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OUR&D's Riverdale Yard

This page was last updated on September 17, 2015.

(Return to the Ogden Rails Index Page)

(Updated from text originally published in 2005 as part of the book, Ogden Rails)

Ogden Rails, A History of Railroading At The Crossroads Of The West
(Union Pacific Historical Society, 2005) (Available from UPHS.)

As America recovered from the depression of the 1930s, and with a war coming in Europe, traffic on America's railroads was booming. Much industrial effort was going into the economy of the West, and Ogden was on the route for trains to and from the West Coast. The number of trains was growing steadily, and Ogden's rail yard was feeling the pinch. It needed more room. During the fall 1941 peak, as many as six trains were held on the main line at any one time awaiting space in Ogden yard. Additional space came to the south (east in railroad terms). To build its new "East Yard," Ogden Union Railway & Depot Co. in 1942 purchased 305 acres of land, situated between the Union Pacific main line on the east, the Weber River on the west, the embankment for the Bamberger over-crossing on the north, and the Riverdale Road bridge on the south. The "East Yard" name came from the fact that it was located (railroad) east of the Bamberger Railroad crossing at 33rd Street.

The new yard would consist of four 125-car tracks and a new switch lead. One of the projected uses for the new yard was to store westbound empty Pacific Fruit Express refrigerator cars, which were taking up valuable space in the then-current Ogden yard. Empty PFE cars were also taking up valuable space in numerous sidings along the UP main line across Wyoming, and as far east as the Omaha/Council Bluffs terminal. Additional space was provided for two ten-track yards, to be developed as required. In addition to OUR&D holding tracks for westbound PFE cars, Pacific Fruit Express itself leased space for two 125-car tracks, located nearer the Weber River, to serve as clean-out tracks for its fleet of refrigerator cars. (Union Pacific Railroad, Memorandum by President in support of OUR&D AFE No. 2 and OSL AFE No.46, May 17, 1942)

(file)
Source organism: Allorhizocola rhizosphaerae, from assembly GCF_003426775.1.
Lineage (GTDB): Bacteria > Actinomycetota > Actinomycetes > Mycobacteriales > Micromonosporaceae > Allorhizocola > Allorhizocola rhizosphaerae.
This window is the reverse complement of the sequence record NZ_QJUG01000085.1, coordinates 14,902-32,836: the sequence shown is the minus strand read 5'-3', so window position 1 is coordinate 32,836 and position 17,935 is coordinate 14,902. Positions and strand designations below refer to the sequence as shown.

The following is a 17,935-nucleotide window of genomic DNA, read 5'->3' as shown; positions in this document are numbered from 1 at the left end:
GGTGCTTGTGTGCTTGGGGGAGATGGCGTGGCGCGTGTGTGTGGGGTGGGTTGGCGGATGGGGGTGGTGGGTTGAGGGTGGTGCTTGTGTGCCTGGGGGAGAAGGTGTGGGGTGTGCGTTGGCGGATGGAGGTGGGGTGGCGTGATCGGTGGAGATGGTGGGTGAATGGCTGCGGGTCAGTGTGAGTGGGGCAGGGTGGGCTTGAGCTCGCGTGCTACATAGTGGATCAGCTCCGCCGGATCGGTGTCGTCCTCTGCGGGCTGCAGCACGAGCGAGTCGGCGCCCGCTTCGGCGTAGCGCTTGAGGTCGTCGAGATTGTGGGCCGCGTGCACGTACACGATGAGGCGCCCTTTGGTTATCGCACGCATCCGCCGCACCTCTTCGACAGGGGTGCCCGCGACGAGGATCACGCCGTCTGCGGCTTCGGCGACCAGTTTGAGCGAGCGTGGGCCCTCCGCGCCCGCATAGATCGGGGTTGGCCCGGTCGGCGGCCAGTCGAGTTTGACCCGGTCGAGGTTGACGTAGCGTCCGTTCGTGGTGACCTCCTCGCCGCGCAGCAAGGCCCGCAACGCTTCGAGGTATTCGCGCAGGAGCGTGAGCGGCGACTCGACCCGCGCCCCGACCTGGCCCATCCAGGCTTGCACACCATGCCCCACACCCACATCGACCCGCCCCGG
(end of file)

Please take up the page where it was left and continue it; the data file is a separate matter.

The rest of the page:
East Yard was completed and placed in operation in June 1942. The improve switching operations, the trackage in the vicinity of the 30th Street Wye, also known as the OSL Wye, and 29th Street was re-arranged. Switch engines were then able to continue operations during north-south train movements, which was impossible at the present time. The resulting expansion of switching operations required UP to add a second and third diesel General Motors Electro-Motive Division (GM-EMD, or just EMD) NW2 model switcher to the single unit that was already working in Ogden.

Until East Yard, situated between 33rd and 50th streets, was completed in 1942, all trains were operating in and out of the original OUR&D "West Yard " between 21st and 29th streets. In addition to the seasonal storage of empty PFE cars, East Yard handled all Southern Pacific eastbound traffic, along with all Union Pacific traffic bound for Salt Lake City and Los Angeles. It also handled the seasonal eastbound PFE shipments. West Yard handled all westbound traffic for SP, all westbound Union Pacific (OSL) traffic for Idaho and the Northwest, and all local industrial traffic. Construction of East Yard eased the congestion somewhat, but within 10 years, more space was needed again.

Rail traffic growth continued through the post-World War II years, again squeezing the yard facilities. The amount of perishable traffic from California's agricultural industry produced a peak in PFE traffic in 1953, with almost 500,000 cars being loaded. Perishable traffic was part of the average of 7,000 to 8,000 cars per day moving through the "Ogden Gateway," with a winter season peak of more than 9,000 cars per day, reflecting the increase in fruits and vegatables moving from California. To handle this surge, UP and SP announced in July 1953 that the jointly owned Ogden Union Railway & Depot Co. would expand its Ogden East Yard. ("At The Ogden Gateway...It Pays To Communicate", Railway Signaling and Communications, January 1956, p. 24)